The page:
Bishop Thomas Tobin of the Diocese of Providence, Rhode Island, has had a presence on Facebook for a number of years, but just branched out into Twitter a few months ago. He says it has been an “interesting and eye-opening experience.”
“I hesitated to get on Twitter for a long time because I thought, perhaps, it could be a little bit trivial and I was already present in public discussions in other ways. But then I realized that Twitter was here to stay and it wasn’t just a fad that was going away. And I recognized that the Holy Father was using Twitter and the President of the United States was using Twitter and lots of other news outlets and nonprofit organizations and dioceses. So I thought, well, if I don’t get on Twitter now I’m missing an opportunity. So I decided to take the plunge about four months ago,” said Bishop Tobin to John Harper, host of Morning Air® on Relevant Radio®.
For him, it’s about focusing on the good, true, and beautiful aspects of life, despite the negativity that has been running rampant on some social media platforms. “It’s sort of an epidemic that’s been sweeping our nation and I guess our culture in general—the incivility and vulgar language and the lack of charity and kindness. And sometimes, in fact, a lack of truthfulness; people post things that are simply not true. So it’s very hard to control what other people will do … I’ve noted that a number of publications, local and national, have eliminated comments from their pages and that’s just because once you open it up to comments, you don’t have total control over that and sometimes it can do more harm than good,” said Bishop Tobin.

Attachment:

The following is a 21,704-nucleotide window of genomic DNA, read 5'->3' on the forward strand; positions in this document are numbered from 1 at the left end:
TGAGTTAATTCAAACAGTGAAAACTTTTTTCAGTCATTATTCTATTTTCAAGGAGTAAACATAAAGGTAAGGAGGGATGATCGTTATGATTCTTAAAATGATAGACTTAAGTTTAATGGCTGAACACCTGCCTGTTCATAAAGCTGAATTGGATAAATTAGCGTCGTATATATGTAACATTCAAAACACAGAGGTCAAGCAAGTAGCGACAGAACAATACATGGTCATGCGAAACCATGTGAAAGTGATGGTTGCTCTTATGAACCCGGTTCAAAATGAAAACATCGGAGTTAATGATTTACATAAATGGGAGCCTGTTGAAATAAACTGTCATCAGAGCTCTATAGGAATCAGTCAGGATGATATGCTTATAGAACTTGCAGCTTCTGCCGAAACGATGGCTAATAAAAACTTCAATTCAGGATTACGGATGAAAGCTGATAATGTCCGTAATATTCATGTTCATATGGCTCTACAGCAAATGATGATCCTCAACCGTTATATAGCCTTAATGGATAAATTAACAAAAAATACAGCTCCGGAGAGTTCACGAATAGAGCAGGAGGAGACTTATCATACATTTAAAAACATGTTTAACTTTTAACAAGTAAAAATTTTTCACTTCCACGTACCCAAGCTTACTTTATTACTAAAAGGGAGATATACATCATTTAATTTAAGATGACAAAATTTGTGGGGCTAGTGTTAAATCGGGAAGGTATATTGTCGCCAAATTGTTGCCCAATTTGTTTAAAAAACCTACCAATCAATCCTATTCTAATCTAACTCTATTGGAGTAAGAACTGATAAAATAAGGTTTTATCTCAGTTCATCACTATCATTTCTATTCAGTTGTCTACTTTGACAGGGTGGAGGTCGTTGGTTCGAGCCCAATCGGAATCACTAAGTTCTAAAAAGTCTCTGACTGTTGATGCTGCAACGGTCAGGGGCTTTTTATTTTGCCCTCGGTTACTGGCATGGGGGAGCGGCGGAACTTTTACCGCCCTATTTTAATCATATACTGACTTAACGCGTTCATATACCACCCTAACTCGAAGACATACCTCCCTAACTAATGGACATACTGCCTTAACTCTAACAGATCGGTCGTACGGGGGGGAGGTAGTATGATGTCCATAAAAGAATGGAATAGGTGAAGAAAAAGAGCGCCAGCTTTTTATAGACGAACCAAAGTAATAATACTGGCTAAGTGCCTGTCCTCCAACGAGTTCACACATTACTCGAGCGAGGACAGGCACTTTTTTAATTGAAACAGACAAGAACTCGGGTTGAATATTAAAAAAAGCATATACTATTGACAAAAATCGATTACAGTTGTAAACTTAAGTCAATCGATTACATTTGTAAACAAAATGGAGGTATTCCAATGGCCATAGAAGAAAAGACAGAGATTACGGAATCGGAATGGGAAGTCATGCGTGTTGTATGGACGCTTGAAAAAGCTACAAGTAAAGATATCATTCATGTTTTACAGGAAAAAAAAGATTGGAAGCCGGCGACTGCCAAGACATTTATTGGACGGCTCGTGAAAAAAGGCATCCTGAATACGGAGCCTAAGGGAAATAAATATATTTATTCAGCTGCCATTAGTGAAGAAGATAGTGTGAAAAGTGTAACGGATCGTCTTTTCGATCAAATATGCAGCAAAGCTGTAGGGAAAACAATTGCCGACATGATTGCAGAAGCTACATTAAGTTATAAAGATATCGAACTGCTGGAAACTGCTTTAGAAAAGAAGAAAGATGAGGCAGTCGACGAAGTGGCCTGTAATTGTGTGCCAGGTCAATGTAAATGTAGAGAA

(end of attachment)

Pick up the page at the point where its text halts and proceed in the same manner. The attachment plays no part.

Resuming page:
“It’s not the best forum for personal dialogue,” says the bishop, but it helps to make him more personable and relatable to his flock. Twitter has been a great way for him to share beautiful moments that are happening in the Diocese of Providence with a wider audience, including the recent ordination of a new priest and other faith and pop culture topics.
Social media has multiple benefits for Bishop Tobin’s role as a shepherd in the Catholic Church. “On one hand, it extends the teaching office of the bishop … and secondly, it keeps the Church involved in public discussions. It keeps us having a place at the table for some of these public and current issues. And thirdly, I do think it humanizes the office of the bishop.”